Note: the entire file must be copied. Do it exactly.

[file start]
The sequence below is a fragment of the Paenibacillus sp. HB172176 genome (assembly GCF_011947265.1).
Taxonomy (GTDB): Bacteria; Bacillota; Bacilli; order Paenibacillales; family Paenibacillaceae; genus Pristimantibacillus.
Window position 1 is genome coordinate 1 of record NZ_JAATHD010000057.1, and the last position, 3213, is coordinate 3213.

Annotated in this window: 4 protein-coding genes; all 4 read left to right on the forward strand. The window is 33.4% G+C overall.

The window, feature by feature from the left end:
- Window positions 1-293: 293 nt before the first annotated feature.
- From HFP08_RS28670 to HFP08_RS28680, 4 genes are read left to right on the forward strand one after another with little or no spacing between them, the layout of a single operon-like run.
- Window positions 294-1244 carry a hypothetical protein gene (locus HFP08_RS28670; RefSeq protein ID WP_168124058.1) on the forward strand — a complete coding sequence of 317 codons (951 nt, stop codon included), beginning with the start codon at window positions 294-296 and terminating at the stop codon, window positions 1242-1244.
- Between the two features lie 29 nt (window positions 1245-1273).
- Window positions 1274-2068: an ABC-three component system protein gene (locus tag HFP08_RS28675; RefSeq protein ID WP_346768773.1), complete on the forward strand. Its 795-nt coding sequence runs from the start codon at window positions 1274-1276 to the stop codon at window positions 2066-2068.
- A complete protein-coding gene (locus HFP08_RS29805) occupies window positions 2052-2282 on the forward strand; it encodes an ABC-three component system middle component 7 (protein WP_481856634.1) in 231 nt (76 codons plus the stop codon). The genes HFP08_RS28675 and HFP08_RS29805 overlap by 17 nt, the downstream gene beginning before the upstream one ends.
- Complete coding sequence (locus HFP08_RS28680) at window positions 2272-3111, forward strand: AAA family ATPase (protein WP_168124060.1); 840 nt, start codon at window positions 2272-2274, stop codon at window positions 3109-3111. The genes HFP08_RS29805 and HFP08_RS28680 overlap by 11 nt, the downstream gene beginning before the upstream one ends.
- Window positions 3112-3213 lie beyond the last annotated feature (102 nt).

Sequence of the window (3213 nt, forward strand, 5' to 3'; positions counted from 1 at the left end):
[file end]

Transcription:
The sequence below is a fragment of the Paenibacillus sp. HB172176 genome (assembly GCF_011947265.1).
Taxonomy (GTDB): Bacteria; Bacillota; Bacilli; order Paenibacillales; family Paenibacillaceae; genus Pristimantibacillus.
Window position 1 is genome coordinate 1 of record NZ_JAATHD010000057.1, and the last position, 3213, is coordinate 3213.

Annotated in this window: 4 protein-coding genes; all 4 read left to right on the forward strand. The window is 33.4% G+C overall.

The window, feature by feature from the left end:
- Window positions 1-293: 293 nt before the first annotated feature.
- From HFP08_RS28670 to HFP08_RS28680, 4 genes are read left to right on the forward strand one after another with little or no spacing between them, the layout of a single operon-like run.
- Window positions 294-1244 carry a hypothetical protein gene (locus HFP08_RS28670; RefSeq protein ID WP_168124058.1) on the forward strand — a complete coding sequence of 317 codons (951 nt, stop codon included), beginning with the start codon at window positions 294-296 and terminating at the stop codon, window positions 1242-1244.
- Between the two features lie 29 nt (window positions 1245-1273).
- Window positions 1274-2068: an ABC-three component system protein gene (locus tag HFP08_RS28675; RefSeq protein ID WP_346768773.1), complete on the forward strand. Its 795-nt coding sequence runs from the start codon at window positions 1274-1276 to the stop codon at window positions 2066-2068.
- A complete protein-coding gene (locus HFP08_RS29805) occupies window positions 2052-2282 on the forward strand; it encodes an ABC-three component system middle component 7 (protein WP_481856634.1) in 231 nt (76 codons plus the stop codon). The genes HFP08_RS28675 and HFP08_RS29805 overlap by 17 nt, the downstream gene beginning before the upstream one ends.
- Complete coding sequence (locus HFP08_RS28680) at window positions 2272-3111, forward strand: AAA family ATPase (protein WP_168124060.1); 840 nt, start codon at window positions 2272-2274, stop codon at window positions 3109-3111. The genes HFP08_RS29805 and HFP08_RS28680 overlap by 11 nt, the downstream gene beginning before the upstream one ends.
- Window positions 3112-3213 lie beyond the last annotated feature (102 nt).

Sequence of the window (3213 nt, forward strand, 5' to 3'; positions counted from 1 at the left end):